• They bear evidence of water action, as if this part of the world had bee_ubmerged and come up again after long ages - all since those blocks were mad_nd used. It is a matter of hundreds of thousands of years - or heaven know_ow much more. I don't like to think about it.
  • In view of your previous diligent work in tracking down the legends an_verything connected with them, I cannot doubt but that you will want to lea_n expedition to the desert and make some archaeological excavations. Both Dr.
  • Boyle and I are prepared to cooperate in such work if you - or organization_nown to you - can furnish the funds.
  • I can get together a dozen miners for the heavy digging - the blackfellow_ould be of no use, for I've found that they have an almost maniacal fear o_his particular spot. Boyle and I are saying nothing to others, for you ver_bviously ought to have precedence in any discoveries or credit.
  • The place can be reached from Pilbarra in about four days by motor tractor - which we'd need for our apparatus. It is somewhat west and south o_arburton's path of 1873, and 100 miles southeast of Joanna Spring. We coul_loat things up the De Grey River instead of starting from Pilbarra - but al_hat can be talked over later.
  • Roughly the stones lie at a point about 22° 3' 14" South Latitude, 125° 0' 39"
  • East Longitude. The climate is tropical, and the desert conditions are trying.
  • I shall welcome further correspondence upon this subject, and am keenly eage_o assist in any plan you may devise. After studying your articles I am deepl_mpressed with the profound significance of the whole matter. Dr. Boyle wil_rite later. When rapid communication is needed, a cable to Perth can b_elayed by wireless.
  • Hoping profoundly for an early message,
  • Believe me,
  • Most faithfully yours,
  • Robert B.F. Mackenzie
  • Of the immediate aftermath of this letter, much can be learned from the press.
  • My good fortune in securing the backing of Miskatonic University was great, and both Mr. Mackenzie and Dr. Boyle proved invaluable in arranging matters a_he Australian end. We were not too specific with the public about ou_bjects, since the whole matter would have lent itself unpleasantly t_ensational and jocose treatment by the cheaper newspapers. As a result, printed reports were sparing; but enough appeared to tell of our quest fo_eported Australian ruins and to chronicle our various preparatory steps.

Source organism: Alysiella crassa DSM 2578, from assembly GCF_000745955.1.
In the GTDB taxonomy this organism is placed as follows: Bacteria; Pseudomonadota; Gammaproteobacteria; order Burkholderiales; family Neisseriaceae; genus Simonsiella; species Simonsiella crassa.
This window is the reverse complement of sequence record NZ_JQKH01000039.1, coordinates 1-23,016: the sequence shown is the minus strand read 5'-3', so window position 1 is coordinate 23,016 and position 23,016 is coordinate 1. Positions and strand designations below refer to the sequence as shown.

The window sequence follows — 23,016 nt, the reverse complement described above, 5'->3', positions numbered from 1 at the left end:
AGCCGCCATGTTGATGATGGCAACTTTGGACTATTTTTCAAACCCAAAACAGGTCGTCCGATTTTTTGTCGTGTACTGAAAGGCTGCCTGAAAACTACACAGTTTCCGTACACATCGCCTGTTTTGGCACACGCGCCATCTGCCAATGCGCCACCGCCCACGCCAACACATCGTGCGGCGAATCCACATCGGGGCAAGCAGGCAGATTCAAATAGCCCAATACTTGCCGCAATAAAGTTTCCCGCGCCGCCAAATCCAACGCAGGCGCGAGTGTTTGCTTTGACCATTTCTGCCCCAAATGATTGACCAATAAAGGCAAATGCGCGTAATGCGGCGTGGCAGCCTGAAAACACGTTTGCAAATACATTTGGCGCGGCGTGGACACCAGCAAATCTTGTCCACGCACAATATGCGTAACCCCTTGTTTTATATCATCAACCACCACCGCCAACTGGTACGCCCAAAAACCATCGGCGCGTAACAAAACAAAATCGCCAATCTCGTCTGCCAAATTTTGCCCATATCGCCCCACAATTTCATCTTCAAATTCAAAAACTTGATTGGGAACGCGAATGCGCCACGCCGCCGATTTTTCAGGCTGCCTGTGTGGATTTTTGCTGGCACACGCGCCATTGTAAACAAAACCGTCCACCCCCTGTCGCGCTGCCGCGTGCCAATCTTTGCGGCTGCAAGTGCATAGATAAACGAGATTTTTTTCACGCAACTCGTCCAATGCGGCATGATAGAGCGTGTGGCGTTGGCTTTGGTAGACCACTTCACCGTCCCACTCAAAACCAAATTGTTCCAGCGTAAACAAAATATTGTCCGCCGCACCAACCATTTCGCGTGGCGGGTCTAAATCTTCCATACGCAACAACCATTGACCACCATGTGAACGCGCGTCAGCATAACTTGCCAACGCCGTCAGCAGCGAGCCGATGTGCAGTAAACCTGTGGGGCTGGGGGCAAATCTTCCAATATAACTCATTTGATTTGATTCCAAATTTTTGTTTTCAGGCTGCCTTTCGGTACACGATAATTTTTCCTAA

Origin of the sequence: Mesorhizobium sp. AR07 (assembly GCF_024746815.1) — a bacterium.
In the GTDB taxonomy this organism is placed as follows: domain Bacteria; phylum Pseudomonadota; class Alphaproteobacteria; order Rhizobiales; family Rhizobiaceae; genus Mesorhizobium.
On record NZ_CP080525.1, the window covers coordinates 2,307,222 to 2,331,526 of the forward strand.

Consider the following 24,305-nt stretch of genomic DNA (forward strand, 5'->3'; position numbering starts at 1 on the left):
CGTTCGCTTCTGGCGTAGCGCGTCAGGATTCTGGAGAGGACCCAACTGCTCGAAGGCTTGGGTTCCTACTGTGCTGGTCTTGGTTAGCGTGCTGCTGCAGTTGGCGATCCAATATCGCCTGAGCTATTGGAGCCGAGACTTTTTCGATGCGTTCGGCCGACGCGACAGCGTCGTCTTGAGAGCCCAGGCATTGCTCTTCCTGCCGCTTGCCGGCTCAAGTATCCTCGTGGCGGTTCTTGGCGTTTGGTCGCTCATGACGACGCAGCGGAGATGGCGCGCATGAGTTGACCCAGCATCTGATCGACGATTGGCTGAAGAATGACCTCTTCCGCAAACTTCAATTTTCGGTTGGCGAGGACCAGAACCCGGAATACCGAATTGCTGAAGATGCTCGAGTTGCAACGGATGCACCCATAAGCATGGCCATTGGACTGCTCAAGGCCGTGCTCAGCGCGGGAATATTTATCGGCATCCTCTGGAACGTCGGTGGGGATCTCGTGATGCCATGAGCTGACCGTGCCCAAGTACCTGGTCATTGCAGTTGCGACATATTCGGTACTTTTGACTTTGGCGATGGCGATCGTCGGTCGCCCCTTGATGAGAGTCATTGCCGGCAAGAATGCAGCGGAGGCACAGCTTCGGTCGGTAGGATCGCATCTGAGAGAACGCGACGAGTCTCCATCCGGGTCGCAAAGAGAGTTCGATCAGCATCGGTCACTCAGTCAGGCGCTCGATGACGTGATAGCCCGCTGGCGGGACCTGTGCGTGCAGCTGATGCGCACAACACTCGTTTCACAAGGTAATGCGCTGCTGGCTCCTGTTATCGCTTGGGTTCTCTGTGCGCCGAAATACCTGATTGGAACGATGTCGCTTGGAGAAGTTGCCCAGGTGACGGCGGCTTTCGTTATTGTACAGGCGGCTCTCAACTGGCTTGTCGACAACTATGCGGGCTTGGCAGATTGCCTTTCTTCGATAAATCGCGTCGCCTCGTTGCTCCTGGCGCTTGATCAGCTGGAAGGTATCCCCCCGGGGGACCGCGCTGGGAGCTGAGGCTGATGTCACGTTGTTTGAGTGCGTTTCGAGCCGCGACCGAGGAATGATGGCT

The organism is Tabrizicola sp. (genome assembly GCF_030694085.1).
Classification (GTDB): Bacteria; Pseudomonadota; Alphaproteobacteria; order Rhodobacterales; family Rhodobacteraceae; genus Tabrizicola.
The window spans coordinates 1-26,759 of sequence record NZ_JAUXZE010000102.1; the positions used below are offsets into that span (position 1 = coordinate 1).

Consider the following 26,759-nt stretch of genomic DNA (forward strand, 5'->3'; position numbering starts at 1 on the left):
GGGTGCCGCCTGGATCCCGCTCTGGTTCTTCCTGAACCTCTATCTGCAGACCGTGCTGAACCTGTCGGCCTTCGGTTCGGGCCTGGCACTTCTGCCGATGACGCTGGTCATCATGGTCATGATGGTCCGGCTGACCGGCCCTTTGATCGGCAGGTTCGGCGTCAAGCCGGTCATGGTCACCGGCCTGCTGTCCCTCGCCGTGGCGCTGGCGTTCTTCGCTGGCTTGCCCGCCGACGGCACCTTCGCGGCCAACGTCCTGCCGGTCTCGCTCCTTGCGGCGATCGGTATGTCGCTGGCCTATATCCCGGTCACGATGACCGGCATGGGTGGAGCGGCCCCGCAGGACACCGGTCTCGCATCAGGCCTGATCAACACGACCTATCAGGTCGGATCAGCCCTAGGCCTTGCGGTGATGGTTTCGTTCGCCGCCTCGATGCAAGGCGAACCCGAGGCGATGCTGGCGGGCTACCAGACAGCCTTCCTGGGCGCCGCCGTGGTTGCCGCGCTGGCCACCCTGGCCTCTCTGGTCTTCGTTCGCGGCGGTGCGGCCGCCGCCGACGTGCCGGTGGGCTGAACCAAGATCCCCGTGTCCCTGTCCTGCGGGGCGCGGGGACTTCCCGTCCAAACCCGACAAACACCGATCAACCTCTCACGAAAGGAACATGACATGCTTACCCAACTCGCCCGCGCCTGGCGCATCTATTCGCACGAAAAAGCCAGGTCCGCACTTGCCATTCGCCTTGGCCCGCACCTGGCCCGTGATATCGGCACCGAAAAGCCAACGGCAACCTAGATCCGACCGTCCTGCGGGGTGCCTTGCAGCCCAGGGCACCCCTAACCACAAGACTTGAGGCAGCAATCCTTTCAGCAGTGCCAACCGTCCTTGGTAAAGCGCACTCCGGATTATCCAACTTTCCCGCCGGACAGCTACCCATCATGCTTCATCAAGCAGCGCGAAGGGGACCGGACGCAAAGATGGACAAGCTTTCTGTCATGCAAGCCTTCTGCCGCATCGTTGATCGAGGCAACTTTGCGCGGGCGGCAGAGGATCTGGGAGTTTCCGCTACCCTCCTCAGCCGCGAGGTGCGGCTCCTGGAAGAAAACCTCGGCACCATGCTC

• Professor William Dyer of the college's geology department - leader of th_iskatonic Antarctic Expedition Of 1930-31 - Ferdinand C. Ashley of th_epartment of ancient history, and Tyler M. Freeborn of the department o_nthropology - together with my son Wingate - accompanied me.
  • My correspondent, Mackenzie, came to Arkham early in 1935 and assisted in ou_inal preparations. He proved to be a tremendously competent and affable ma_f about fifty, admirably well-read, and deeply familiar with all th_onditions of Australian travel.
  • He had tractors waiting at Pilbarra, and we chartered a tramp steame_ufficiently small to get up the river to that point. We were prepared t_xcavate in the most careful and scientific fashion, sifting every particle o_and, and disturbing nothing which might seem to be in or near its origina_ituation.